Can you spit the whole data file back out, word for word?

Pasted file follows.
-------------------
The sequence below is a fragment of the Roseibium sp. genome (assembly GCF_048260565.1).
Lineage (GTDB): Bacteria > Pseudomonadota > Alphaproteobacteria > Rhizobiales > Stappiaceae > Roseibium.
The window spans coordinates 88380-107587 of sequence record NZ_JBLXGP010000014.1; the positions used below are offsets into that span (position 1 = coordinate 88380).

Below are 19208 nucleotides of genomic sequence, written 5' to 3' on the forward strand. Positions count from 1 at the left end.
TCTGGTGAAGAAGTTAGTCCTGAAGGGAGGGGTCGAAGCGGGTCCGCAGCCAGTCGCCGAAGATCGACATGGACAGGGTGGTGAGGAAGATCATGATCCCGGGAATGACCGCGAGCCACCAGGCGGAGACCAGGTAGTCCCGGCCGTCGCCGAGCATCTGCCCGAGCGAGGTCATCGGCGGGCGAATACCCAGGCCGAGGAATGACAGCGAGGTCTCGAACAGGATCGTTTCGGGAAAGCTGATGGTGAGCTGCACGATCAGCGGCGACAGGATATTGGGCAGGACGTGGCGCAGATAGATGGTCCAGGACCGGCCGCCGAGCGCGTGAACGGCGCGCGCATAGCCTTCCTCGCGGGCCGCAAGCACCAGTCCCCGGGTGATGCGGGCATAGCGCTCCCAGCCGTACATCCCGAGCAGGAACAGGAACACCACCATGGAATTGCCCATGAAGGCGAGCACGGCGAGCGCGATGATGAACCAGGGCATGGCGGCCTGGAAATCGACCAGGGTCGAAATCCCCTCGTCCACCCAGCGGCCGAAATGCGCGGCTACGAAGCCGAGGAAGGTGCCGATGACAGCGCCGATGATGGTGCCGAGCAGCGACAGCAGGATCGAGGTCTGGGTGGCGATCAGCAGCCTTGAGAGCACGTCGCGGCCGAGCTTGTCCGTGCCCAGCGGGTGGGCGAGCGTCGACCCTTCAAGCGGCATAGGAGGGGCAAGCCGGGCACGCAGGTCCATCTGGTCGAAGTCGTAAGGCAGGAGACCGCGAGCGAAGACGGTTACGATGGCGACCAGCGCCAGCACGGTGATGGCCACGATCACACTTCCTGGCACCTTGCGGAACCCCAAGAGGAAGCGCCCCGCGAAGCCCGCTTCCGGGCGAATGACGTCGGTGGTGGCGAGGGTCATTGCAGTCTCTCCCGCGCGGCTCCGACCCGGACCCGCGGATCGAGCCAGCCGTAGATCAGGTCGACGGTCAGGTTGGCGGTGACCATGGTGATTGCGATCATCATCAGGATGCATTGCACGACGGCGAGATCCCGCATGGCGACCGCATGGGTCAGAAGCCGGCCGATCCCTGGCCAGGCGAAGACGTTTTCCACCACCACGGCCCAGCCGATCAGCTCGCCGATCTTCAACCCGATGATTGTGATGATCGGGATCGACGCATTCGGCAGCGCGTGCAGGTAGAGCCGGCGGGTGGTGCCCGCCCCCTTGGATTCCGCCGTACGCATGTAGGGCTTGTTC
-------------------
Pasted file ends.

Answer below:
The sequence below is a fragment of the Roseibium sp. genome (assembly GCF_048260565.1).
Lineage (GTDB): Bacteria > Pseudomonadota > Alphaproteobacteria > Rhizobiales > Stappiaceae > Roseibium.
The window spans coordinates 88380-107587 of sequence record NZ_JBLXGP010000014.1; the positions used below are offsets into that span (position 1 = coordinate 88380).

Below are 19208 nucleotides of genomic sequence, written 5' to 3' on the forward strand. Positions count from 1 at the left end.
TCTGGTGAAGAAGTTAGTCCTGAAGGGAGGGGTCGAAGCGGGTCCGCAGCCAGTCGCCGAAGATCGACATGGACAGGGTGGTGAGGAAGATCATGATCCCGGGAATGACCGCGAGCCACCAGGCGGAGACCAGGTAGTCCCGGCCGTCGCCGAGCATCTGCCCGAGCGAGGTCATCGGCGGGCGAATACCCAGGCCGAGGAATGACAGCGAGGTCTCGAACAGGATCGTTTCGGGAAAGCTGATGGTGAGCTGCACGATCAGCGGCGACAGGATATTGGGCAGGACGTGGCGCAGATAGATGGTCCAGGACCGGCCGCCGAGCGCGTGAACGGCGCGCGCATAGCCTTCCTCGCGGGCCGCAAGCACCAGTCCCCGGGTGATGCGGGCATAGCGCTCCCAGCCGTACATCCCGAGCAGGAACAGGAACACCACCATGGAATTGCCCATGAAGGCGAGCACGGCGAGCGCGATGATGAACCAGGGCATGGCGGCCTGGAAATCGACCAGGGTCGAAATCCCCTCGTCCACCCAGCGGCCGAAATGCGCGGCTACGAAGCCGAGGAAGGTGCCGATGACAGCGCCGATGATGGTGCCGAGCAGCGACAGCAGGATCGAGGTCTGGGTGGCGATCAGCAGCCTTGAGAGCACGTCGCGGCCGAGCTTGTCCGTGCCCAGCGGGTGGGCGAGCGTCGACCCTTCAAGCGGCATAGGAGGGGCAAGCCGGGCACGCAGGTCCATCTGGTCGAAGTCGTAAGGCAGGAGACCGCGAGCGAAGACGGTTACGATGGCGACCAGCGCCAGCACGGTGATGGCCACGATCACACTTCCTGGCACCTTGCGGAACCCCAAGAGGAAGCGCCCCGCGAAGCCCGCTTCCGGGCGAATGACGTCGGTGGTGGCGAGGGTCATTGCAGTCTCTCCCGCGCGGCTCCGACCCGGACCCGCGGATCGAGCCAGCCGTAGATCAGGTCGACGGTCAGGTTGGCGGTGACCATGGTGATTGCGATCATCATCAGGATGCATTGCACGACGGCGAGATCCCGCATGGCGACCGCATGGGTCAGAAGCCGGCCGATCCCTGGCCAGGCGAAGACGTTTTCCACCACCACGGCCCAGCCGATCAGCTCGCCGATCTTCAACCCGATGATTGTGATGATCGGGATCGACGCATTCGGCAGCGCGTGCAGGTAGAGCCGGCGGGTGGTGCCCGCCCCCTTGGATTCCGCCGTACGCATGTAGGGCTTGTTC